Diplomat, The

Featured In Issue 149, July/August/September 2010

WSR Score3
Basic Information on new release titles is posted as soon as titles are announced. Once reviewed, additional data is added to the database.
Vivendi Entertainment
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Not Rated
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Single Side, Single Layer (BD-25)
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Peter Andrikidis
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DTS HD Lossless 5.1
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In "The Diplomat," Scotland Yard Commander Julie Hales (Blake) has discovered that British diplomat Ian Porter (Scott) has dangerous ties to a notorious Russian trafficker in heroin. But the stakes are raised when an attempt on Porter's life leads Hales to a terrifying new discovery: a nuclear bomb previously belonging to the Soviet Union is missing and in the hands of the enemy. Now, with time running out, a life-and-death race is on to uncover Porter's true involvement in a global conspiracy and to prevent a nuclear annihilation. Originally produced in two parts for Australian and British TV. (Gary Reber)

There are no supplements.

The 1080p VC-1 picture is a TV production with mediocre production values. Color fidelity is inconsistent, with some scenes appearing nicely saturated and natural while other scenes appear desaturated, with poor contrast. As such, fleshtones are inconsistent as well, Resolution is generally good otherwise. Still, this is a mediocre and inconsistent visual experience. (Gary Reber)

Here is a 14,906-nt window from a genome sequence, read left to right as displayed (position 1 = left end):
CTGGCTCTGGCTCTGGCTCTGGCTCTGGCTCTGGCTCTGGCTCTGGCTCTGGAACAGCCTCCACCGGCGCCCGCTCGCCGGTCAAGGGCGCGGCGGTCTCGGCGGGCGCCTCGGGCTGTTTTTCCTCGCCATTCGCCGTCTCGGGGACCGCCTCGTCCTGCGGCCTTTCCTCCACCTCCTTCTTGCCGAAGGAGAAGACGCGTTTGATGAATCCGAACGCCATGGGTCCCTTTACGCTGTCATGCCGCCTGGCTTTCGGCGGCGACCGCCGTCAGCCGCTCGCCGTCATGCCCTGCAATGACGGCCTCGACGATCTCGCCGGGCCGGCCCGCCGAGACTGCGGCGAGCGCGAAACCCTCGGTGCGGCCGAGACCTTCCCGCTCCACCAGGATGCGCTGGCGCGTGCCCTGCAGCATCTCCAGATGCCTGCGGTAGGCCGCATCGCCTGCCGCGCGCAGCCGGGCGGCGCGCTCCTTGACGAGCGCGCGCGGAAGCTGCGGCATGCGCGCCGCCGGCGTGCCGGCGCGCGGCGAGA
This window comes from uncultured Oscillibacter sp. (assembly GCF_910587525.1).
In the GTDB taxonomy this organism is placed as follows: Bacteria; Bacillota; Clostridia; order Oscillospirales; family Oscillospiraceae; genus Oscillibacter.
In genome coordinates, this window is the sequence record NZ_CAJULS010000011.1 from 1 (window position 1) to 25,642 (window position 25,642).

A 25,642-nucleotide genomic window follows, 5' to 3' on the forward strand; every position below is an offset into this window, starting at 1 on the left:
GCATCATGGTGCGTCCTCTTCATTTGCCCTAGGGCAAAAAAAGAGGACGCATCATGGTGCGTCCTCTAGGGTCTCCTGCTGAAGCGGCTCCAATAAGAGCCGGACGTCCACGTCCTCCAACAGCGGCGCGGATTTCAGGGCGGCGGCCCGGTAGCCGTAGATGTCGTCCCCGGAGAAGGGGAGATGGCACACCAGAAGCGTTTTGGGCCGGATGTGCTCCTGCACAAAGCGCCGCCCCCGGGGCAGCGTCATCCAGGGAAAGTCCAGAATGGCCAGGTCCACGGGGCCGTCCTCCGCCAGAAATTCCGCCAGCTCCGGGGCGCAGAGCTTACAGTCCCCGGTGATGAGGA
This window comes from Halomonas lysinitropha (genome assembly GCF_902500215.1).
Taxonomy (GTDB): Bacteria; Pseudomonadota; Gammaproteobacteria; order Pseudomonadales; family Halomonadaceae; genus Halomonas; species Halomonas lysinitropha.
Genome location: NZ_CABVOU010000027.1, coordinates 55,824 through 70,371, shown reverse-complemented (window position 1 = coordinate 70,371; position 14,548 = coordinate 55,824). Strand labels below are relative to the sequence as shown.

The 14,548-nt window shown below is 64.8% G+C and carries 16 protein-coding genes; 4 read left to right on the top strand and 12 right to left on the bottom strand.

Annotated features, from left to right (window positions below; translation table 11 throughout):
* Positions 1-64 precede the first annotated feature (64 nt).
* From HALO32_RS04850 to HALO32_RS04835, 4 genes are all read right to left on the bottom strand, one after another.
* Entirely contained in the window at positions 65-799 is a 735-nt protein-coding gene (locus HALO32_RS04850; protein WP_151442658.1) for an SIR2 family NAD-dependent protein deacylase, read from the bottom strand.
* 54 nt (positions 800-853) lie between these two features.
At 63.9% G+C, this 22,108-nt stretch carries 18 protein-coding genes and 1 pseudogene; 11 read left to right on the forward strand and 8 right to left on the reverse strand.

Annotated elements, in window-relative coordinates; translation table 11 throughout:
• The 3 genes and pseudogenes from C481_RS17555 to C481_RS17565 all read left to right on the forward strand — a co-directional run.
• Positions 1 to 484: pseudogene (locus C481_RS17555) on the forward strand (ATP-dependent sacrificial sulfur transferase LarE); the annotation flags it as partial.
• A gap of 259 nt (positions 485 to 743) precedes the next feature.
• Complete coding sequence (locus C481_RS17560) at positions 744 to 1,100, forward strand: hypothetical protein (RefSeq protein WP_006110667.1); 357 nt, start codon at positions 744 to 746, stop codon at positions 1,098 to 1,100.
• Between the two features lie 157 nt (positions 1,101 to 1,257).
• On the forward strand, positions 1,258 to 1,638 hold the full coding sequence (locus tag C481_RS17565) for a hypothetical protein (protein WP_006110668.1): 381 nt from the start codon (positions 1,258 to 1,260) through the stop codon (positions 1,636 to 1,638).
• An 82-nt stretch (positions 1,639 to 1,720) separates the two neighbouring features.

The DTS-HD Master Audio™ 5.1-channel soundtrack is unnaturally forward sounding, especially the dialogue, which is poor integrated spatially, Atmospheric sound effects are spread across the soundstage, with surround envelopment that is generally subtle. Sound effects are inferior to well-produced theatrical projects, thus, dynamic impact is limited. The music score is decently recorded but exhibits, at times, a slightly strident character. At other times the music sounds full-bodied, with brief .1 LFE energy. Still, this is a mediocre soundtrack that is undistinguished. (Gary Reber)